Hampton National Historic Site, a National Park Service property established in 1948, was the first national park designated for its architectural merit. Located in Baltimore County, Maryland, the site was once part of a vast agricultural, industrial, and commercial empire that reached 25,000 acres at its zenith. Today, the site preserves 63 acres that were once occupied by seven generations of the Ridgely family and their large and diverse labor force.
One of the country’s best preserved estates, Hampton NHS today contains the core of the estate largely intact. The centerpiece of the site is Hampton Mansion, built 1783-1790 primarily to serve as a summer home. This premier example of Georgian architecture may have been the largest private residence in the United States when completed. The site also features numerous historic outbuildings including stables, greenhouses, and an ice house; a farm site with an overseer’s house (c. 1745), barns, an elaborate dairy, and standing slave quarters; and formal terraced gardens and other landscape features including several state champion trees.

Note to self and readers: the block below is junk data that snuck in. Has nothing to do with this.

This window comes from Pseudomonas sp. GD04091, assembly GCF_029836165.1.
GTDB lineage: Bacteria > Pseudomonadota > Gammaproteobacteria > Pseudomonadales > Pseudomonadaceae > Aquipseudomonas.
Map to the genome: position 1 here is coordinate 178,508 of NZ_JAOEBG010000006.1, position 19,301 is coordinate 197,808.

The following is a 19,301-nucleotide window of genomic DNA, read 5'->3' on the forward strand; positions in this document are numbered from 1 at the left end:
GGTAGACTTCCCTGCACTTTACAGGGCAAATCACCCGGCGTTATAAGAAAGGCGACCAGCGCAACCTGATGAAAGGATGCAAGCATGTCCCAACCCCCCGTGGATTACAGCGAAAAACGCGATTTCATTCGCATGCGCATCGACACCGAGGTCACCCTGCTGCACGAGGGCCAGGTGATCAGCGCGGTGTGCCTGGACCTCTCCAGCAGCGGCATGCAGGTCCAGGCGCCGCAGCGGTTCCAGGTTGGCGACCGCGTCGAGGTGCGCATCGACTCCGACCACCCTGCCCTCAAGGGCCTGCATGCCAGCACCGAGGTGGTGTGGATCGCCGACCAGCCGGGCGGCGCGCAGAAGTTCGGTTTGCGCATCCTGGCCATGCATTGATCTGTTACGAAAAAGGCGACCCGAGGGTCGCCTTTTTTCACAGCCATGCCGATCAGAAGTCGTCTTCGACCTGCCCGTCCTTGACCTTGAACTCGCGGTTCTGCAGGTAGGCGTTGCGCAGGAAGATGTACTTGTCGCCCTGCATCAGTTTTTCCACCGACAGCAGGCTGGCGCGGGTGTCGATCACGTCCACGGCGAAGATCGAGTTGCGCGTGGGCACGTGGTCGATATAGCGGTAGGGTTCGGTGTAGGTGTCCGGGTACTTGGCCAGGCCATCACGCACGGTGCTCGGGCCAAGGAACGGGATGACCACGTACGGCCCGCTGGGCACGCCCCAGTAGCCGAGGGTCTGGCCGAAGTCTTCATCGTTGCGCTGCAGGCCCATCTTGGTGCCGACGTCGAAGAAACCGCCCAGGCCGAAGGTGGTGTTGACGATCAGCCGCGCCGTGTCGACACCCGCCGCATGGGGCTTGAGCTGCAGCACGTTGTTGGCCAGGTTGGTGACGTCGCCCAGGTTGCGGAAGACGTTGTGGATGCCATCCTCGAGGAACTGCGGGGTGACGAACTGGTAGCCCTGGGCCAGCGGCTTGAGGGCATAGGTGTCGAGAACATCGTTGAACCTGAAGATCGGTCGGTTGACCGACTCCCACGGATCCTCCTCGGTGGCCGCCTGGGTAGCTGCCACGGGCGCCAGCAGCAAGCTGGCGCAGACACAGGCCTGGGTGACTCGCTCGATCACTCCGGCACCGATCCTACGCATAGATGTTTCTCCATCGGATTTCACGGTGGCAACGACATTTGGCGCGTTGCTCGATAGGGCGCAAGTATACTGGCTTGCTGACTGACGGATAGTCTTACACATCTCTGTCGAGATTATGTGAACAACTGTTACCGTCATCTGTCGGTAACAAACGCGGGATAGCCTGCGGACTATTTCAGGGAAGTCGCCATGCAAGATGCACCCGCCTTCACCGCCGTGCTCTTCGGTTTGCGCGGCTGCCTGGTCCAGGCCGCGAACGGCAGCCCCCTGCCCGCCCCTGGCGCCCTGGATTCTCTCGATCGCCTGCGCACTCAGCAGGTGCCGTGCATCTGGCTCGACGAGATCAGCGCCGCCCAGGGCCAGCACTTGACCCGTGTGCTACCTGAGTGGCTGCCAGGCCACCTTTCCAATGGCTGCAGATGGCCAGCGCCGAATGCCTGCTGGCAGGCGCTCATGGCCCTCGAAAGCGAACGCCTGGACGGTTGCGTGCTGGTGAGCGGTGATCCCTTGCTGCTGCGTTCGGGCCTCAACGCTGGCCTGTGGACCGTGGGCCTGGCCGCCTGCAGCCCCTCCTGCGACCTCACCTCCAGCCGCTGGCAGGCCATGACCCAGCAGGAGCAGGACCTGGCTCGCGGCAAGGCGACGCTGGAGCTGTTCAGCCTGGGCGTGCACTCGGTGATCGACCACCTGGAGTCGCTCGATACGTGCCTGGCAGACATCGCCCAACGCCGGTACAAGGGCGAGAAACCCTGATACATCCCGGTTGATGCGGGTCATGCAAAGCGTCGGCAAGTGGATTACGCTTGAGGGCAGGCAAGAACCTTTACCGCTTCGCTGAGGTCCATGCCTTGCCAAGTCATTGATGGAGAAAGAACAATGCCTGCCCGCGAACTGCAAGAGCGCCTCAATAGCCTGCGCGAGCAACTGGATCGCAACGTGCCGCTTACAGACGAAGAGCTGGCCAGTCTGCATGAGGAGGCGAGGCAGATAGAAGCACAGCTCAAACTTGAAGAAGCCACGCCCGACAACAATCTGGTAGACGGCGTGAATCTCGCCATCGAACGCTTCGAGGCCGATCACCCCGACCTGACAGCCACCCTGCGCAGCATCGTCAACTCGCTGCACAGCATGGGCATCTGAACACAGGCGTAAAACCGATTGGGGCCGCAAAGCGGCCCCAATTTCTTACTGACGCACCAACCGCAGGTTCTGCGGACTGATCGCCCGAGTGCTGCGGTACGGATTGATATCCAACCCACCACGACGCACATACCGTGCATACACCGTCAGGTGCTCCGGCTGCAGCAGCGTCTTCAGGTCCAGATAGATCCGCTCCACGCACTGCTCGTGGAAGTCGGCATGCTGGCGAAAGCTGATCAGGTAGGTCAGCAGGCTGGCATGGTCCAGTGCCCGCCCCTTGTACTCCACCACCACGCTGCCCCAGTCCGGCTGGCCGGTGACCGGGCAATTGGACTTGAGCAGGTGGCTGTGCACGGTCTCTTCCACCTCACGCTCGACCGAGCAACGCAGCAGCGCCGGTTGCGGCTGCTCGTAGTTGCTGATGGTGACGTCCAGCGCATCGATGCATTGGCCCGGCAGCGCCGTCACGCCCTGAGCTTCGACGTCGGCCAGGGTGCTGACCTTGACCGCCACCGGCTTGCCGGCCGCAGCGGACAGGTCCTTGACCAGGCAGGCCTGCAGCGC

Hampton NHS’s vast and diverse museum collection of 45,000 objects ranges from archeological artifacts to archives and photographs, great works of art to items of everyday life, reflecting major phases of American social, cultural, and economic history from the mid-18th to the mid-20th centuries. Over 90% of the objects on view at Hampton are original to the estate, and each room of the mansion is furnished to a different era. Tours of the mansion tell the engaging story of entrepreneurs, indentured servants, slaves, and the changing face of America.
Hampton NHS’s numerous assets and the extensive related documentation make it a resource of major significance to its local community, the state of Maryland, and the nation.
Hampton National Historic Site Virtual Museum Exhibit